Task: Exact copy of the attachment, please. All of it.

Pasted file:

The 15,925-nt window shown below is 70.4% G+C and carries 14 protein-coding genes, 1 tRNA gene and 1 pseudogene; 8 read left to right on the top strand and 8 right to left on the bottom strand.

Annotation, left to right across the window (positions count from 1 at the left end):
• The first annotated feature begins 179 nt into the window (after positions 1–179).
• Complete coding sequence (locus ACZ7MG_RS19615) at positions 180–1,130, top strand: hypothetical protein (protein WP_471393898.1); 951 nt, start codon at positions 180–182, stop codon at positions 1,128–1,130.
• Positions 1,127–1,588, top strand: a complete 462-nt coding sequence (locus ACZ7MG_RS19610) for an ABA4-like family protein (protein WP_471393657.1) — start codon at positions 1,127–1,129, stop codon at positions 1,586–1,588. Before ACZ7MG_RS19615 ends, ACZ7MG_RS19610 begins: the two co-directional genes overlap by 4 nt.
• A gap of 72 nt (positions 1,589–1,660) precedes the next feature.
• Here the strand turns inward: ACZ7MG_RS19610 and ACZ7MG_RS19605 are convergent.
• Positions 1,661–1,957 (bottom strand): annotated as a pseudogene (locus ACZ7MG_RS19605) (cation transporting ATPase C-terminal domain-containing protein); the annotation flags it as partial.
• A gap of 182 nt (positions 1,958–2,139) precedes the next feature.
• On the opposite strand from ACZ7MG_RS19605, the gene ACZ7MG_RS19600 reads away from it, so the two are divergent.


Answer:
The 15,925-nt window shown below is 70.4% G+C and carries 14 protein-coding genes, 1 tRNA gene and 1 pseudogene; 8 read left to right on the top strand and 8 right to left on the bottom strand.

Annotation, left to right across the window (positions count from 1 at the left end):
• The first annotated feature begins 179 nt into the window (after positions 1–179).
• Complete coding sequence (locus ACZ7MG_RS19615) at positions 180–1,130, top strand: hypothetical protein (protein WP_471393898.1); 951 nt, start codon at positions 180–182, stop codon at positions 1,128–1,130.
• Positions 1,127–1,588, top strand: a complete 462-nt coding sequence (locus ACZ7MG_RS19610) for an ABA4-like family protein (protein WP_471393657.1) — start codon at positions 1,127–1,129, stop codon at positions 1,586–1,588. Before ACZ7MG_RS19615 ends, ACZ7MG_RS19610 begins: the two co-directional genes overlap by 4 nt.
• A gap of 72 nt (positions 1,589–1,660) precedes the next feature.
• Here the strand turns inward: ACZ7MG_RS19610 and ACZ7MG_RS19605 are convergent.
• Positions 1,661–1,957 (bottom strand): annotated as a pseudogene (locus ACZ7MG_RS19605) (cation transporting ATPase C-terminal domain-containing protein); the annotation flags it as partial.
• A gap of 182 nt (positions 1,958–2,139) precedes the next feature.
• On the opposite strand from ACZ7MG_RS19605, the gene ACZ7MG_RS19600 reads away from it, so the two are divergent.